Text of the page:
# [Tutor] Float precision untrustworthy~~~

Jacob S. keridee at jayco.net
Fri Apr 1 01:23:32 CEST 2005

```> I understand what you are talking about, but I tend toward just making
> it one of the things to remember when working with floats.  (I've been
> bitten a lot when I forget to use '==' instead of '=', too!)

Yeah, but it threw me for a loop, because I could find *no*e way to compare
a
float and an integer and get it to come out right before I remembered round.

> As you say, the problems arise when you try to make comparisons. To get
> around the difficulties with comparisons, I wrote a helper function:
>
> ###
> Python 2.3 (#2, Jul 30 2003, 11:45:28)
> [GCC 3.1 20020420 (prerelease)]
> MacPython IDE 1.0.1
> >>> from math import floor, log10
> >>> def Round(x, n=0, sigfigs=False):
> '''An enhanced rounder which rounds to the nth significant digit
> (the nth digit from the first non-zero digit, not the nth decimal place)
>     if the parameter sigfigs is not zero.
>     This uses "round-up" decisions when the digit following the one of
>     interest is a 5, i.e. 1.35 and 1.45 Round to 1.4 and 1.5 when sigfigs
> = 2.
> '''
> if x==0: return 0
> if not sigfigs:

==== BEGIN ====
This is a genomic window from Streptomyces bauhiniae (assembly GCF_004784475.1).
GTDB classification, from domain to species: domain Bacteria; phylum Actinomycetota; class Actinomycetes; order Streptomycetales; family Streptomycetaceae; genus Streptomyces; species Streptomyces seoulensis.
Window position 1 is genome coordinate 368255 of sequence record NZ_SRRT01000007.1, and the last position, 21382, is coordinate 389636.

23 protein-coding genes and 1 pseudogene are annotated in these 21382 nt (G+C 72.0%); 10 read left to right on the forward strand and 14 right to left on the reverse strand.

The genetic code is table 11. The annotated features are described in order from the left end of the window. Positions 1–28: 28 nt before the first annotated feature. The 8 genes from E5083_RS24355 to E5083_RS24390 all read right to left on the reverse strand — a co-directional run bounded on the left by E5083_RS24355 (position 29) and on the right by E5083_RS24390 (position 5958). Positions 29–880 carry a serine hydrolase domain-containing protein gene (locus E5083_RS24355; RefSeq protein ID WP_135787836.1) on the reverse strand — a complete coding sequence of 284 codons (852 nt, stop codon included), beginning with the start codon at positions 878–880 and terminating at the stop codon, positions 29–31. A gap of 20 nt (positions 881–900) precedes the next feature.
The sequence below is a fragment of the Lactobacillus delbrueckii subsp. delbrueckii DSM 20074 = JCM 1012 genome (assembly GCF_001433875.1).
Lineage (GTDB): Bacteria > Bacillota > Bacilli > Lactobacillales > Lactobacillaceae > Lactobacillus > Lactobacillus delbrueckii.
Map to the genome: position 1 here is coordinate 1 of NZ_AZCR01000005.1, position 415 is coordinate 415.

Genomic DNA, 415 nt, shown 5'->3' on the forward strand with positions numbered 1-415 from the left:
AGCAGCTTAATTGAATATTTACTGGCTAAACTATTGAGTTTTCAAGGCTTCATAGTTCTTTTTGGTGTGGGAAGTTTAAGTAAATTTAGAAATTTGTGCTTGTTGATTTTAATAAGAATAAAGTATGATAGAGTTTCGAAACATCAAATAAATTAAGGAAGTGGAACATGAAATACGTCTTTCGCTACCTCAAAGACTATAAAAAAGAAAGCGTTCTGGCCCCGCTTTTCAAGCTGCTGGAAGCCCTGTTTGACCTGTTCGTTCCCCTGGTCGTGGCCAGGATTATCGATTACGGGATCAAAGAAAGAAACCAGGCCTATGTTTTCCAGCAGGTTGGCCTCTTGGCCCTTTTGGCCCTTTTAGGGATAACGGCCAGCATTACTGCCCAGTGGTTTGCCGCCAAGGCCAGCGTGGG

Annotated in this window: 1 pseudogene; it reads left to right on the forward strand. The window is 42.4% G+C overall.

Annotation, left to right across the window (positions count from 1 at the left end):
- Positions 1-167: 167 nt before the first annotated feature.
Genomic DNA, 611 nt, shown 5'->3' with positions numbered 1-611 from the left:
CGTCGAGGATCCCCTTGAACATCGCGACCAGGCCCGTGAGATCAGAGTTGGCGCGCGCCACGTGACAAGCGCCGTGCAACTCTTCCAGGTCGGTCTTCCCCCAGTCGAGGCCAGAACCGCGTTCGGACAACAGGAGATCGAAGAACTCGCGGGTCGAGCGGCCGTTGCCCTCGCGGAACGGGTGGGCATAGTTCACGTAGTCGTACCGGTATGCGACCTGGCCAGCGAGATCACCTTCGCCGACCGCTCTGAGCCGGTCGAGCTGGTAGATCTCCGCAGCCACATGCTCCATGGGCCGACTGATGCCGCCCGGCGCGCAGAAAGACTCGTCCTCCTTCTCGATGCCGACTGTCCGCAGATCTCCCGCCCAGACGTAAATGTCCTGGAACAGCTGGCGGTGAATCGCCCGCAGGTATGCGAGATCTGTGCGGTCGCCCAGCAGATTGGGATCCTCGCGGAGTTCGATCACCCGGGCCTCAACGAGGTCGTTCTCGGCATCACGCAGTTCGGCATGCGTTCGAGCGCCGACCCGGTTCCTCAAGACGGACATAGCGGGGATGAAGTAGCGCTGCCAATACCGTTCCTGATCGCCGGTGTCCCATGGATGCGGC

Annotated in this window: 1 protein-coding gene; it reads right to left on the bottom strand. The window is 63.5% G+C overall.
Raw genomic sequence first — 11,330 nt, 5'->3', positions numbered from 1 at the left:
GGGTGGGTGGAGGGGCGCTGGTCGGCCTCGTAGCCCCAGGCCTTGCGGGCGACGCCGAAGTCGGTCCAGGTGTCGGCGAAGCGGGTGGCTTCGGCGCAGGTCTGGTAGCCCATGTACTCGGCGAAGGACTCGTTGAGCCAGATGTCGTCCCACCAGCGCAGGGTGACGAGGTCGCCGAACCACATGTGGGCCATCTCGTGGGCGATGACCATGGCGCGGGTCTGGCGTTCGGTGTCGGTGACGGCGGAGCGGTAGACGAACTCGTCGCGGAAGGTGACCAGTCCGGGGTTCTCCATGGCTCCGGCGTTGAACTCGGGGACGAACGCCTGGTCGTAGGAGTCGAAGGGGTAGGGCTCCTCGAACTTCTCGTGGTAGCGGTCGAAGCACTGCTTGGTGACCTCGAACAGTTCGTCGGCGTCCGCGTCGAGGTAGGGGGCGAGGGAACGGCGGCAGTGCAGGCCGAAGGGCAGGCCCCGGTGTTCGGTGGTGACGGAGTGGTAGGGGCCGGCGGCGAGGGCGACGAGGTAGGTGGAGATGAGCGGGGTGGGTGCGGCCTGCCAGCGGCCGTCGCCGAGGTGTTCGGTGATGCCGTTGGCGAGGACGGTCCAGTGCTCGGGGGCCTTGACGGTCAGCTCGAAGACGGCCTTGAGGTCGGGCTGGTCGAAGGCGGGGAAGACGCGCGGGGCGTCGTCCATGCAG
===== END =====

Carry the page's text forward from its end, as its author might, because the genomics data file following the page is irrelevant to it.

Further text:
> return round(x,n)
> else:
> return round(x,n-1-int(floor(log10(abs(x)))))
> ###
>
> And here's a helper that uses it to check for equality of two numbers
> (floats, or otherwise)
> to whatever number of digits you desire --starting from the first non-zero
> digit, The default is for high precision.
>
> ###
> >>> def same(x,y,prec=9):
> """Return True if x and y are the same after being rounded to the same
> degree of precision."""
> return Round(x,prec,1)==Round(y,prec,1)
> ..
> >>> print same(1.3,1.31,3) #at the 3rd digit these are different
> False
> >>> print same(1.3,1.31,2) #at the second digit they are (rounded to)
> the same digit number
> True
> >>> same(64.0**(1/3.0) ,4) #here's your example
> True
> ###
>
> You can be bitten by any comparison, not only tests for equality, too.
>
> ###
> >>> while 1:
> ..  i+=.1
> ..  if i>2.1:break
> ..
> >>> print i
> 2.1
> ###
>
> It doesn't look like the last value of i was really greater than 2.1--it's
> actually 2.1000000000000005 so the result is correct (though not what we
> expected). We don't have the problem with a step size of 0.7 in this case,
> though, because the value before 2.8 was 2.0999999999999996--just a little
> smaller than 2.1.
>
> Here, we specify the precision and get the desired result.
>
> ###
> >>> i=0
> >>> while 1:
> ..  i+=.1
> ..  if round(i,9)>round(2.1,9):break
> ..
> >>> print i
> 2.2
> ###
>
>
> Wish granted in version 2.4 ;-) I don't have it on the mac, but there is a
> write-up at

I meant in the scripts -- even better, as a builtin.

Your above helper function is fine... but I believe that it should be part
of the __cmp__ method of the float types. Perhaps with optional parameter?
Such as oldway=True

Jacob Schmidt

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